The Poles, Czechs, Slovaks and Hungarians - who early in the post-Communist era broke away to form their own super 'Visegrad' league - did not even make it to the United States for the finals. Even neighbouring Romania, also hitherto seen as Balkan no-hopers, only got as far as the quarter-finals.
Whatever the outcome of last night's semi-final against Italy, the Bulgarian squad had already secured its place in the history books, and in the hearts and minds of a grateful nation.
'This is the greatest feat anyone has ever done for this country,' declared President Zhelyu Zhelev after the 2-1 victory against reigning champions Germany on Sunday. 'The government has not done anything like it; the President has not done anything like it. It is the players who have done it.'
Bulgaria's endless political squabbles have been firmly set to one side as all eyes have been on the progress of the team. So, too, has the frequent moaning about the difficulties of the transition to a market economy, high unemployment and inflation.
'In the current climate, such problems are dismissed as 'those little things',' said Veselin Toshkov, a Sofia-based journalist. 'The news starts with soccer, carries on with soccer and ends with soccer: nothing else matters.'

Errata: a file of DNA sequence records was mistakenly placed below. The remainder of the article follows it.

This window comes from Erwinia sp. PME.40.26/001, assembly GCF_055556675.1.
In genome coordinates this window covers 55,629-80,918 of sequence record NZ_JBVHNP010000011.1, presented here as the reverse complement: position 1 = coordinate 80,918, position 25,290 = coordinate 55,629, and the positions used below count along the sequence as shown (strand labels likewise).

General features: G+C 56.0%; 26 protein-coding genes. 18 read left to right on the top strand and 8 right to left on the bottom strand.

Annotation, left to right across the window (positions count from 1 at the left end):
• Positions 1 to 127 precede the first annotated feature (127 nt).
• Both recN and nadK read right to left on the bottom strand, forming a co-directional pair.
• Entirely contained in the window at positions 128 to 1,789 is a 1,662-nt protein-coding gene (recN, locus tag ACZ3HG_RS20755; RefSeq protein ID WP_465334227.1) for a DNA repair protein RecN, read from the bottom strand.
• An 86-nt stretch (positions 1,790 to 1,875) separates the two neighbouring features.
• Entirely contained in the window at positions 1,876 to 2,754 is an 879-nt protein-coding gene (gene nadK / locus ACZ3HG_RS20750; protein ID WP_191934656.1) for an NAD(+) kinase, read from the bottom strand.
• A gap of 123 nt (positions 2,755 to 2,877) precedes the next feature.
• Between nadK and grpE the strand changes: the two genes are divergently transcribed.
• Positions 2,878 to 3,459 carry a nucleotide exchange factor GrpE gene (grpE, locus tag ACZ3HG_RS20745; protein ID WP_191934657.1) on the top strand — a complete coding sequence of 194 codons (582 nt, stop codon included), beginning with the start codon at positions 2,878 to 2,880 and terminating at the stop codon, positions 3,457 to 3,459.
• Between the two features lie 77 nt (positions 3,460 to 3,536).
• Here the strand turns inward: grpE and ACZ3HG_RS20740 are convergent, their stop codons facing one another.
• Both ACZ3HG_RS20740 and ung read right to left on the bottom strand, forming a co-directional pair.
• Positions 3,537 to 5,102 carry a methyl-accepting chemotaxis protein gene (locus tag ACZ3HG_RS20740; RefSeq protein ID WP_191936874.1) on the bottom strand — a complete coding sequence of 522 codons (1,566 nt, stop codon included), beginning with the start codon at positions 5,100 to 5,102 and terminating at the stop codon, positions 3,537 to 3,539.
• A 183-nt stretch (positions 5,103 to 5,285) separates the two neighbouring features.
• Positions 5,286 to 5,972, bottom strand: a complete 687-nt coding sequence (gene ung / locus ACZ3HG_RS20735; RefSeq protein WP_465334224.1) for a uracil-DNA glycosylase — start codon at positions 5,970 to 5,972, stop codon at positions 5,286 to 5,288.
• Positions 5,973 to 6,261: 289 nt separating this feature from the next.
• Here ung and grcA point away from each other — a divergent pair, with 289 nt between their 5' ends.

When the final whistle blew at the end of the match against Germany, hundreds of thousands took to the streets of Sofia in a frenzied celebration that in its scale and intensity outdid anything in the revolutionary days of 1989-1990.
The gunshots ringing out in celebratory salvoes across the city reflected more than simple jubilation at the success of the national team. For many Bulgarians, the World Cup run has put their country firmly on the world map and has restored some badly needed self-confidence. 'From a generally depressing picture, the World Cup has come as tremendous news for all,' said a Western diplomat in Sofia. 'Going out and showing that you can not only compete with a team like Germany but actually beat it gives the national identity a great boost.'
Many Bulgarians are hoping there will be long-term spin-offs too: particularly in the form of increased investment from the West, and a general sense of Bulgaria as a nation of achievers. Realistically, few expect the country's economy to become as strong as those of the Visegrad Four, which are considered to be in the fast lane towards integration into the European Union and Nato. But they do feel that they have now shown they have something to contribute to the new Europe.
'The success of both Bulgaria and Romania has shown that Balkan countries can offer a bit of flair and new life to a Northern Europe that appeared to be getting rather stale and staid in its ways,' said the diplomat. 'The World Cup has shown that the people from this part of the world possess real flair and talent - and they are sure it is not confined to the football field.'